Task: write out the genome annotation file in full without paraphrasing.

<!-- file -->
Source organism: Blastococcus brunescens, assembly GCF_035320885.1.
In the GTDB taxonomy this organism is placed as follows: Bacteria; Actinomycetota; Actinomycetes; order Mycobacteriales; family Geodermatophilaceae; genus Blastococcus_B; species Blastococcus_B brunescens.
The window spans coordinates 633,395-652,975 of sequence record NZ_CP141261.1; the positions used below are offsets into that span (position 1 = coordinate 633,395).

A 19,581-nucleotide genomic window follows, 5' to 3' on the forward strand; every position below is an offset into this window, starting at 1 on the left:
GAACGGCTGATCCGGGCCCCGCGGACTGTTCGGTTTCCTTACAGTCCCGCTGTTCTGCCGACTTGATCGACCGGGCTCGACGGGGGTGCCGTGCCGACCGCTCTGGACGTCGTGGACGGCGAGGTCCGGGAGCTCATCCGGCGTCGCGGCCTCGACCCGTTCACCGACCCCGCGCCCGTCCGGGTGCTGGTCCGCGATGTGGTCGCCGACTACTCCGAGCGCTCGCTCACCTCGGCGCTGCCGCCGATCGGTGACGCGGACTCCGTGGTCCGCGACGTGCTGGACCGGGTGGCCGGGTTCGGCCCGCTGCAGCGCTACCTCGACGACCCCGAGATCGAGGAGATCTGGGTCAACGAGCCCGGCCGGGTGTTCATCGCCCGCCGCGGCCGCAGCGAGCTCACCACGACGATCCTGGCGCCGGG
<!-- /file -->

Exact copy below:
Source organism: Blastococcus brunescens, assembly GCF_035320885.1.
In the GTDB taxonomy this organism is placed as follows: Bacteria; Actinomycetota; Actinomycetes; order Mycobacteriales; family Geodermatophilaceae; genus Blastococcus_B; species Blastococcus_B brunescens.
The window spans coordinates 633,395-652,975 of sequence record NZ_CP141261.1; the positions used below are offsets into that span (position 1 = coordinate 633,395).

A 19,581-nucleotide genomic window follows, 5' to 3' on the forward strand; every position below is an offset into this window, starting at 1 on the left:
GAACGGCTGATCCGGGCCCCGCGGACTGTTCGGTTTCCTTACAGTCCCGCTGTTCTGCCGACTTGATCGACCGGGCTCGACGGGGGTGCCGTGCCGACCGCTCTGGACGTCGTGGACGGCGAGGTCCGGGAGCTCATCCGGCGTCGCGGCCTCGACCCGTTCACCGACCCCGCGCCCGTCCGGGTGCTGGTCCGCGATGTGGTCGCCGACTACTCCGAGCGCTCGCTCACCTCGGCGCTGCCGCCGATCGGTGACGCGGACTCCGTGGTCCGCGACGTGCTGGACCGGGTGGCCGGGTTCGGCCCGCTGCAGCGCTACCTCGACGACCCCGAGATCGAGGAGATCTGGGTCAACGAGCCCGGCCGGGTGTTCATCGCCCGCCGCGGCCGCAGCGAGCTCACCACGACGATCCTGGCGCCGGG